This story is about a teacher who intercepted a note with a racial caricature and decided to take a stand. She declared to her students that this sort of action was how the Holocaust started. This bold statement led the class on a journey of reading and understanding how the Holocaust happened and how people felt during World War II. They then raised money to bring the Dutch woman who hid Anne Frank’s family to their class all the way from Austria. This book is a collection of the student’s journals about racism and occasional narration by the teacher Erin Gruwell. The book has a 4.05/5 rating  on Good Reads. The movie is more of a multi-narrator story than journal entries, though the journals still play a part in driving the narration, offering a look into the personal lives of the characters. The lack of constraint to journal entries allows the movie to dig deeper while still following the lines of narrative of the book plot. This movie, staring Hilary Swank, received 7.5/10 on IMDb.

 

Harry Potter and the Sorcerer’s Stone (Media PN 1997 .H3935 2002) (Fic. R855 H25)

harry potter

This book is considered a modern classic. This is the story of eleven-year-old Harry Potter, the Boy Who Lived. Harry is stuck with his awful muggle family as a baby, none of whom approve of or know much about his powers or the secret Wizarding World he’s about to enter. The story takes you into a magical world filled with witches and wizards who attend a secret school, Hogwarts, from ages eleven to seventeen and ultimately fight for or against dark magic. The book earned a 4.39/5 on Good Reads. This story is associated with childhood for many people, making this book infinitely popular. The movie focuses on very specific major plot points, leaving out a few minor details. It received a 7.5/10 on IMBd.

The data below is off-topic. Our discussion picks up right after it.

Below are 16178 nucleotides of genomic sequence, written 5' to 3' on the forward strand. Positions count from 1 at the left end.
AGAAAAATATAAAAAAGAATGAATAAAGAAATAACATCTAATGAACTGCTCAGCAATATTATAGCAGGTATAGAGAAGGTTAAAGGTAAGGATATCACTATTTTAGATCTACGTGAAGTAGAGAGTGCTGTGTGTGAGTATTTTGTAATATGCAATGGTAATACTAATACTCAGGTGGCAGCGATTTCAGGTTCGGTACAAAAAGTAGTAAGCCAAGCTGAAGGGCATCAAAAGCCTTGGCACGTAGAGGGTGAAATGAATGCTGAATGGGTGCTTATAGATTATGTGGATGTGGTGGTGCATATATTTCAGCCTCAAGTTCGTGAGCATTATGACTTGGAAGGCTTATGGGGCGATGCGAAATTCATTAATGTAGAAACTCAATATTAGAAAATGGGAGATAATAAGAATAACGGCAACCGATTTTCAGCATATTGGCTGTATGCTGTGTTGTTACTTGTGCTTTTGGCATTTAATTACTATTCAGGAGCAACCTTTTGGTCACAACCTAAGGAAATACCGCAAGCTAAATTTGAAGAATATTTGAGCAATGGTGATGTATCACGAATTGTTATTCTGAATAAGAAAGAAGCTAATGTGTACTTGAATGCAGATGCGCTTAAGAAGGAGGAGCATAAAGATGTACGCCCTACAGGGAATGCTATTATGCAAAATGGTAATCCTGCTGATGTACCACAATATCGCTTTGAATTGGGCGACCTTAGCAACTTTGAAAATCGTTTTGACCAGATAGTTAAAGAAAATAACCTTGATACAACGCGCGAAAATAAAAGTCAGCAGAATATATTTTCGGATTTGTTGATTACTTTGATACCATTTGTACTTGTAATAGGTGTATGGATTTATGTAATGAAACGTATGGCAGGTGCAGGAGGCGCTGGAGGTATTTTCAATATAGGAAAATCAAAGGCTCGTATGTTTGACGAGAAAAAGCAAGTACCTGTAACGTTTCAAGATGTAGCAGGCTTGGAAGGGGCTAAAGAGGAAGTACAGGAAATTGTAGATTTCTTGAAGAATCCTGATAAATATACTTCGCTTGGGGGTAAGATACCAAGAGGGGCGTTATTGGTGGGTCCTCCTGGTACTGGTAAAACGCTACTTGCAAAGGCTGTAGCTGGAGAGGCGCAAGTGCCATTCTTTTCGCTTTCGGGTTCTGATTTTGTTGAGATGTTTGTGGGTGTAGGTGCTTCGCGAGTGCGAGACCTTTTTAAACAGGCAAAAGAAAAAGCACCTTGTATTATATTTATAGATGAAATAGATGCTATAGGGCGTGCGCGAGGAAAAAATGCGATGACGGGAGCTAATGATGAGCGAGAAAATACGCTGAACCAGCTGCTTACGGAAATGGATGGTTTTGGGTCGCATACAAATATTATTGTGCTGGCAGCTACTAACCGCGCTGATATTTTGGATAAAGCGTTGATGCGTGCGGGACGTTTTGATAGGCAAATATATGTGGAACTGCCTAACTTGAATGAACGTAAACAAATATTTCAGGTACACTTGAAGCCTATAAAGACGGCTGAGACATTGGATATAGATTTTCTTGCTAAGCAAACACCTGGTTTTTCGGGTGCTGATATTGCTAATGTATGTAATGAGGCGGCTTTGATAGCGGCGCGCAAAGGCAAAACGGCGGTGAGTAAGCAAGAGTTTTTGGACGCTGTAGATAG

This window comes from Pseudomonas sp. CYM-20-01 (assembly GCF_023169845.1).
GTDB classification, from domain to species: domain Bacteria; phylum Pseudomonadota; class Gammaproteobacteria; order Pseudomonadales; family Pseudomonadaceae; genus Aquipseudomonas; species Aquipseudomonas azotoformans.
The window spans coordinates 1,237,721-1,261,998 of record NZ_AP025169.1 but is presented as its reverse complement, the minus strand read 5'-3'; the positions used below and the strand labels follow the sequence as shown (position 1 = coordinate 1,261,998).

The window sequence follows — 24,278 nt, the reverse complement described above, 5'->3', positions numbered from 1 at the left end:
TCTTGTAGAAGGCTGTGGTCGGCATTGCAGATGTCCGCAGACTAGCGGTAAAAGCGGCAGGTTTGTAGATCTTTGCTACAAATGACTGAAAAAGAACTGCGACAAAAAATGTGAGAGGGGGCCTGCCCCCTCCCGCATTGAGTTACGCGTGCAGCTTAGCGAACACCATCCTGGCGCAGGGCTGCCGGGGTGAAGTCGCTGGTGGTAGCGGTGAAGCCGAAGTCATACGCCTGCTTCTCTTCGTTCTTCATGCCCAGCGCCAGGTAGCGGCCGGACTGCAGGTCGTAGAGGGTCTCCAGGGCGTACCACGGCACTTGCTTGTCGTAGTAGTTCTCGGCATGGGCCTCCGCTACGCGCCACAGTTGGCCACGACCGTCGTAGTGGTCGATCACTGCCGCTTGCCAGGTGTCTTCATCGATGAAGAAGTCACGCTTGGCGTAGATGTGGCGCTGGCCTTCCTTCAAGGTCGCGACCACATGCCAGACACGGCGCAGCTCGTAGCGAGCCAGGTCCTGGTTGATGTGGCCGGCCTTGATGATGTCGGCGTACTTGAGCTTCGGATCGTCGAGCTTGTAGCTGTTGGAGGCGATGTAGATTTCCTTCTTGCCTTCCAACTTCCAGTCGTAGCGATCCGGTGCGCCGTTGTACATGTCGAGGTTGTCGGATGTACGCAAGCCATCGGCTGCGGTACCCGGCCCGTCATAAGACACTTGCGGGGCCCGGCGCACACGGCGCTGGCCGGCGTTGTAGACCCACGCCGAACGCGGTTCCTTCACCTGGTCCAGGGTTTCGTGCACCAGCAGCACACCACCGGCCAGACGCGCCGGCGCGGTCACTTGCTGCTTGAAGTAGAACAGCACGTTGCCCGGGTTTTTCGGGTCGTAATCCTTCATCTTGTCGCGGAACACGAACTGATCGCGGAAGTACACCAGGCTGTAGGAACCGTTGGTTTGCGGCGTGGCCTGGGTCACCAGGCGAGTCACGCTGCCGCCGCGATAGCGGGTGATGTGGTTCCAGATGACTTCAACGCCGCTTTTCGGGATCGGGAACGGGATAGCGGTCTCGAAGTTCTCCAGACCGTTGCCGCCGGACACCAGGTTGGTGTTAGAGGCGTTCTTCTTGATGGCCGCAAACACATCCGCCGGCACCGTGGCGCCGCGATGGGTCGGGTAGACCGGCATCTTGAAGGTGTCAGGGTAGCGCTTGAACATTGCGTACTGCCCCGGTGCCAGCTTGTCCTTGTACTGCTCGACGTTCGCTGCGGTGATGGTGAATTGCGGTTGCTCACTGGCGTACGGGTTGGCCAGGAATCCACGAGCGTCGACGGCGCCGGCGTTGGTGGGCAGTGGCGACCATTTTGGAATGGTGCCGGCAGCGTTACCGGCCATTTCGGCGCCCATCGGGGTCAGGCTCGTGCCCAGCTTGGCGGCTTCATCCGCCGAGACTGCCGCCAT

So now it’s up to you. We offer many books and movies that you can check out at anytime. Feel free to stop by and see if we’ve got what you’re looking for or (if we don’t) submit a MeLCat or ILL request!

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Stories from the Woods: An Exhibit

IMG_1999We currently have an exhibit on loan from the Beaumier U.P. Heritage Center on the second floor of the library. The stories are told on large banners that tell the tale of storytelling and how it’s been passed  from generation to generation while expressing the rich history of the Upper Peninsula. The UP offers great history on the people who have settled here and is continuously studied by folklorists and ethnologists because of the “unique nature” of the people and places. This exhibit will be here until mid July and can be viewed Monday through Friday from 7:30 am to 6:00 pm.  If you would like to visit the Beaumier, their summer hours are Monday through Saturday from 10 am until 4 pm. They are located in 105 Cohodas Hall.

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Birds of North America

As the weather gets warmer, our feathered friends migrate north. The Lydia M. Olson Library offers a database all about birds. This joint publication by Cornell Lab of Ornithology and the American Ornithologists’ Union has detailed information about the hundreds of species that nest in the United States as well as Canada called Birds of North America online.

This service is provided by Northern  Michigan University so its best to connect with your NMU computer. As shown by the pink arrow, you can search birds by species. They are sorted by common name and scientific names. The green arrow directs you to the search bar where you can find exactly what you’re looking for with a few taps of a keyboard.

bird still 2